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As to the question, whether men ought or can be willing to be damned, if this be necessary for the glory of God and the greatest general good, I refer you to my letter to Mr. Fuller on that subject, and to a MS. Dialogue between a Calvinist and an anti-Calvinist, which I propose to get transcribed and send to you with this; in which you will see a solution of the following words in your letter: “ It seems strange that a man should, from love to God, be willing forever to hate God, and blaspheme him."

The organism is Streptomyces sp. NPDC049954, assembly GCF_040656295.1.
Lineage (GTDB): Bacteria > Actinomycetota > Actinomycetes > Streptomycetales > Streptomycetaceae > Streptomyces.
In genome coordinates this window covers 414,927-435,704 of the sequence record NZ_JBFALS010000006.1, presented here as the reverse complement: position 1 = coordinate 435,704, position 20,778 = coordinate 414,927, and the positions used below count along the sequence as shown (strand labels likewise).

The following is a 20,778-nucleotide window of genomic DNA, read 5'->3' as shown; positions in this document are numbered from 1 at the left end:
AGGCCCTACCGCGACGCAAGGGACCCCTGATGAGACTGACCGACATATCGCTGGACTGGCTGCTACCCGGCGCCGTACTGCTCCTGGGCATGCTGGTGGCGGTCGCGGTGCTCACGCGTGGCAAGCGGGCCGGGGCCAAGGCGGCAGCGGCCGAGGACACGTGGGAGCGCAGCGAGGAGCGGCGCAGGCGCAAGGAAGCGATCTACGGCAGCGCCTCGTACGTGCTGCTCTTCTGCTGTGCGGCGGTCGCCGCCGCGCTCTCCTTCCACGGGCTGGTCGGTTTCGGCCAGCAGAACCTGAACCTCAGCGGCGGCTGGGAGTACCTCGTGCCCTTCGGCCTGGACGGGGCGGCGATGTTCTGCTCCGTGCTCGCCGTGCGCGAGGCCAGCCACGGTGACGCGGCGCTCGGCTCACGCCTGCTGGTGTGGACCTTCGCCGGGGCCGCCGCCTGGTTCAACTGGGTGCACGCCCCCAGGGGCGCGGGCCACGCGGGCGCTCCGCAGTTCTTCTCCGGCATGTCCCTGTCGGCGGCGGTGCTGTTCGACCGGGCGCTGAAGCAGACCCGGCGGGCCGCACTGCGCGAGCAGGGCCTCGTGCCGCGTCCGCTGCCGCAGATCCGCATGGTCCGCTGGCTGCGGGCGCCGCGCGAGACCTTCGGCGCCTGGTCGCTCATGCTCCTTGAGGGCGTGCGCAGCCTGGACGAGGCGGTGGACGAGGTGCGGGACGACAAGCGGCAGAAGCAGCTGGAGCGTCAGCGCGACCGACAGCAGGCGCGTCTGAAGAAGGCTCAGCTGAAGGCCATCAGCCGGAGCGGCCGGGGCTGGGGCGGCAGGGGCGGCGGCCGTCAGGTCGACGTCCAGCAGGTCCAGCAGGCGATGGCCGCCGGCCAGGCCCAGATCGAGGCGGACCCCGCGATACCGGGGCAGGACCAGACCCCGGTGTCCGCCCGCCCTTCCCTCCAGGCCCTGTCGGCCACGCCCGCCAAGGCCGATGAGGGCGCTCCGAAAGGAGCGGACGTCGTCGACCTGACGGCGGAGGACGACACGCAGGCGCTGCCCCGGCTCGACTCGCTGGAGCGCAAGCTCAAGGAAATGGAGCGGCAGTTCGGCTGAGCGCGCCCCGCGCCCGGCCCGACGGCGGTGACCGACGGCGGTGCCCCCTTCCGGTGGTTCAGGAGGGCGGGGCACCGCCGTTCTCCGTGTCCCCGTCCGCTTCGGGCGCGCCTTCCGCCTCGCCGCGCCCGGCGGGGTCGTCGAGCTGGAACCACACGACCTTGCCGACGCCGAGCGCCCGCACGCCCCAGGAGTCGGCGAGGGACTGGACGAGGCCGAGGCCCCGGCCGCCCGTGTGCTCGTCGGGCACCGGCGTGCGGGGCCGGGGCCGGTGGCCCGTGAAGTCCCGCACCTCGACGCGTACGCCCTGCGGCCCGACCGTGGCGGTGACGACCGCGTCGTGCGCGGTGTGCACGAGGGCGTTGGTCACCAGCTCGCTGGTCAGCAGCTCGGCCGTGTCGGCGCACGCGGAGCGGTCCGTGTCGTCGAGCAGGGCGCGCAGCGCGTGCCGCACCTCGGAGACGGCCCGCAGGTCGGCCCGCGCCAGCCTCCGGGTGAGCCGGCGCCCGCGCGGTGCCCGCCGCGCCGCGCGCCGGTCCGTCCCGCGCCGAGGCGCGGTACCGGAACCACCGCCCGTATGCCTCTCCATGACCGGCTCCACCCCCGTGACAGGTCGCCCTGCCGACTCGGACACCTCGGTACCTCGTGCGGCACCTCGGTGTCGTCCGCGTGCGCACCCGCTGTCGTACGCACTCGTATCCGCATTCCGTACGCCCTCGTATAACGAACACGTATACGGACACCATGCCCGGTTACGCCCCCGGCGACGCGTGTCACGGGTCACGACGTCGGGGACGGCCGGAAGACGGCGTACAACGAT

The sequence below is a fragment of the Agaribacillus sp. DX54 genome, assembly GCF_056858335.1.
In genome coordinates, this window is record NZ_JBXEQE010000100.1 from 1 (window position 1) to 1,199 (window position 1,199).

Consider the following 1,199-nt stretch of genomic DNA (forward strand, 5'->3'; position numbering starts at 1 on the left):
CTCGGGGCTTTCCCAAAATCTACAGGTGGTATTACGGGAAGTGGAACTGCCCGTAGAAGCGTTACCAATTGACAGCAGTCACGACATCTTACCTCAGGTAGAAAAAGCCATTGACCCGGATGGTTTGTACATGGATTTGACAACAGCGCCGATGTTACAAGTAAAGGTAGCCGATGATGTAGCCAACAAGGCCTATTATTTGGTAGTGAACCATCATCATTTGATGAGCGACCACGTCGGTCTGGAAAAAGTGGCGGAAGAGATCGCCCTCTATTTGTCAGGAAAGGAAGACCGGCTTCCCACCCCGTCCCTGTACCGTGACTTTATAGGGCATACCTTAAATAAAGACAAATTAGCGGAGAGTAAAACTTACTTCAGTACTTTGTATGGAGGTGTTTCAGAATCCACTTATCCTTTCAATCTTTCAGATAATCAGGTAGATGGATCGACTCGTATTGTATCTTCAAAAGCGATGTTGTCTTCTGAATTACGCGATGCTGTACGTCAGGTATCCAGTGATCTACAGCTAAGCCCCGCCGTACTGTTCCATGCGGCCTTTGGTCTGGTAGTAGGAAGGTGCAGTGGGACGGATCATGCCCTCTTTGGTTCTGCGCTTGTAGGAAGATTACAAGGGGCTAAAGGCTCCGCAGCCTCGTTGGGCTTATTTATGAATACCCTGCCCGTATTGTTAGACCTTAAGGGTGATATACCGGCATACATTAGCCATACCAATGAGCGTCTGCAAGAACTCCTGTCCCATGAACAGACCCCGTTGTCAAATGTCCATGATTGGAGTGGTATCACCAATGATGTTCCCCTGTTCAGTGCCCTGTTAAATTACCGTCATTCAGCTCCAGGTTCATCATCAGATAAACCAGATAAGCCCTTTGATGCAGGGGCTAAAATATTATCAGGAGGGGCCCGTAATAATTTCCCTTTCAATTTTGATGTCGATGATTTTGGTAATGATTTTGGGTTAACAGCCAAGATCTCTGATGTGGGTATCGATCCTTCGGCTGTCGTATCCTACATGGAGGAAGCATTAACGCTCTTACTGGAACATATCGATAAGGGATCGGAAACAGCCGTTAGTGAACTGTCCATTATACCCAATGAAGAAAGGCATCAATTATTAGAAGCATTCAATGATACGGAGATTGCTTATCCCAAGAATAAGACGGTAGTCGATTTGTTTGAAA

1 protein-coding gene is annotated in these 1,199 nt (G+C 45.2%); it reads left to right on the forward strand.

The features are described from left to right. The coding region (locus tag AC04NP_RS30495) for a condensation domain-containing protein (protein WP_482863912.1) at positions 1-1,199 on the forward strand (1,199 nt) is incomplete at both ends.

Before this point is dismissed, I shall make some remarks on your following words: “What call have they to be willing to be damned, when God assures them that Christ is able and willing to save them, and can be glorified more in their salvation than in their damnation ?" God does not assure any one of this but them who are sure that they do embrace the gospel, and are true Christians. They who are not assured of this cannot know that Christ is willing to save them, or that he can be more glorified in their salvation than in their damnation, and of the latter you appear to be speaking, by what goes before. If such can be sure of all this, they must be equally sure that all mankind will be saved; for Christ will in every instance do that which is more for his glory than the contrary; and we are most sure that he will save every one whose salvation will be more for his glory than his damnation. I know you are opposed to the doctrine of universal salvation; perhaps I misunderstood your words, and they may be taken in another sense.